• Ignore it. Lesions of the skin and even subcutaneous tissues with frostbite can be irreversible. Therefore, it is extremely important to take timely measures.

Need:

  • Return to the warmth immediately!
  • Monitor the condition and, if the swelling of the tissues lasts longer than several hours, and blisters or fluid-filled bubbles appear on the skin, consult a doctor. In any case, do not pierce the bubbles yourself: you risk getting an infection. This should be done by a specialist (of course, if necessary).
  • Contact a therapist or emergency room as soon as possible if you notice blackening of the skin.
  • Take ibuprofen or another painkiller if the unpleasant sensations during "thawing" seem too strong.
  • If a frozen person has become ill, he does not show signs of life or the darkening of tissues is noticeable, immediately call an ambulance.

How to prevent frostbite

This point may seem superfluous, but let's remind you of the safety rules.

  • Keep an eye on the weather forecast and try not to walk for long if the temperature drops below -15 °C. Lower values may also be dangerous if they are accompanied by increased humidity and wind.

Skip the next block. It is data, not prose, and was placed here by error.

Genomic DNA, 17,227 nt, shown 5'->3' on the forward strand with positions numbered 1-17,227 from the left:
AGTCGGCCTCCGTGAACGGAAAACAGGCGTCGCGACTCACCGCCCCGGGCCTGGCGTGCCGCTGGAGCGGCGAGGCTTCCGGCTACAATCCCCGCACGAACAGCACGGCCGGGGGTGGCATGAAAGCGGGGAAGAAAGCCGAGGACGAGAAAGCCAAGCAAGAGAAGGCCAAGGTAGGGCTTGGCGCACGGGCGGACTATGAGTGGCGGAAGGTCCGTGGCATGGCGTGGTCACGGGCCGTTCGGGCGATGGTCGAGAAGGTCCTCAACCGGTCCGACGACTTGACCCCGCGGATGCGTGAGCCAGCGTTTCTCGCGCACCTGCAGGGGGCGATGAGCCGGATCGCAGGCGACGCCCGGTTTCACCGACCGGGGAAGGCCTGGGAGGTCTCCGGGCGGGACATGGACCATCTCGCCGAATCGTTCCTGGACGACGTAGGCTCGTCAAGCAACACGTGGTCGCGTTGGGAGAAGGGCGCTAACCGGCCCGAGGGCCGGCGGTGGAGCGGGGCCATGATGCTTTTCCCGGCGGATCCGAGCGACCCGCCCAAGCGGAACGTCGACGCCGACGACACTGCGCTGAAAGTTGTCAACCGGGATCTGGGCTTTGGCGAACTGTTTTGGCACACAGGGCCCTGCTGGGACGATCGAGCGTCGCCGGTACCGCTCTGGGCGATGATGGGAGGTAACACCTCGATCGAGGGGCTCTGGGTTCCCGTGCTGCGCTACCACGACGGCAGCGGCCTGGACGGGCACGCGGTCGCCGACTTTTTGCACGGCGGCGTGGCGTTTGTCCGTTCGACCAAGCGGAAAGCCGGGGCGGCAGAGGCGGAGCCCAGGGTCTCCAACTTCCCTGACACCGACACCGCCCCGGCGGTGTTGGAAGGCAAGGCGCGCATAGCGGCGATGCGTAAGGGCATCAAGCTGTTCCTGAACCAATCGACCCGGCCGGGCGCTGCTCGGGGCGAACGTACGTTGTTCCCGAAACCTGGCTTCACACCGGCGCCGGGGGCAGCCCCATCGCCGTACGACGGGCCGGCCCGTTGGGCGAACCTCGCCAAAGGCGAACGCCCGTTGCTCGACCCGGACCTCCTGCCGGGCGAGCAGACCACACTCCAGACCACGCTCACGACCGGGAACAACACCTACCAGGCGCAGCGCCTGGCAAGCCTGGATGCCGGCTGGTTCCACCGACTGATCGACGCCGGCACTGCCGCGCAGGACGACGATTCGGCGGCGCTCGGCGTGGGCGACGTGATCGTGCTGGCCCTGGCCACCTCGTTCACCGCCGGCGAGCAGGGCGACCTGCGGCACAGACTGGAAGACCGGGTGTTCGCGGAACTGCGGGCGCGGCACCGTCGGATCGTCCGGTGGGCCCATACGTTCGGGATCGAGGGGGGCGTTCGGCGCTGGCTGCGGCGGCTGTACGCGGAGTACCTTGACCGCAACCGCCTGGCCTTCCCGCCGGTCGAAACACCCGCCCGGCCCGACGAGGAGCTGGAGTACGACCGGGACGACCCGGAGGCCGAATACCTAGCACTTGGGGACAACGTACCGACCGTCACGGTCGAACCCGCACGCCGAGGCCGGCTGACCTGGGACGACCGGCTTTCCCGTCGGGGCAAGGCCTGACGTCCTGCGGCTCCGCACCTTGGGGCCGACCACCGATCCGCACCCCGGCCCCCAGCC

• Dress according to the weather. Ideally, use the principle of layering. On frosty days, wear three layers of clothing: a thin bottom layer that removes excess moisture and does not release heat (thermal underwear), a dense breathable middle one (fleece works best) and a warm upper one (an insulated jacket or down jacket with wind and moisture-proof properties).
  • Use protective cosmetics — the so-called cold creams. They create a thin oily layer on cold-prone areas of the skin, which helps to retain heat and moisture.
  • Do not drink alcohol on the street! The drunk is knee-deep not only in the sea, but also in the cold. You risk not noticing the dangerous symptoms of frostbite and hypothermia. Depending on the degree, the latter is fraught with various consequences: from a decrease in immunity and the risk of getting sick to problems with the cardiovascular system and other internal organs.
  • Elderly people and those who suffer from certain circulatory disorders (for example, diabetics) should be especially careful. Frostbite can also occur faster in young children and people with a low percentage of body fat.
  • Learn to recognize and respond to the symptoms of frostbite in time. This will help to keep you and the people around you healthy.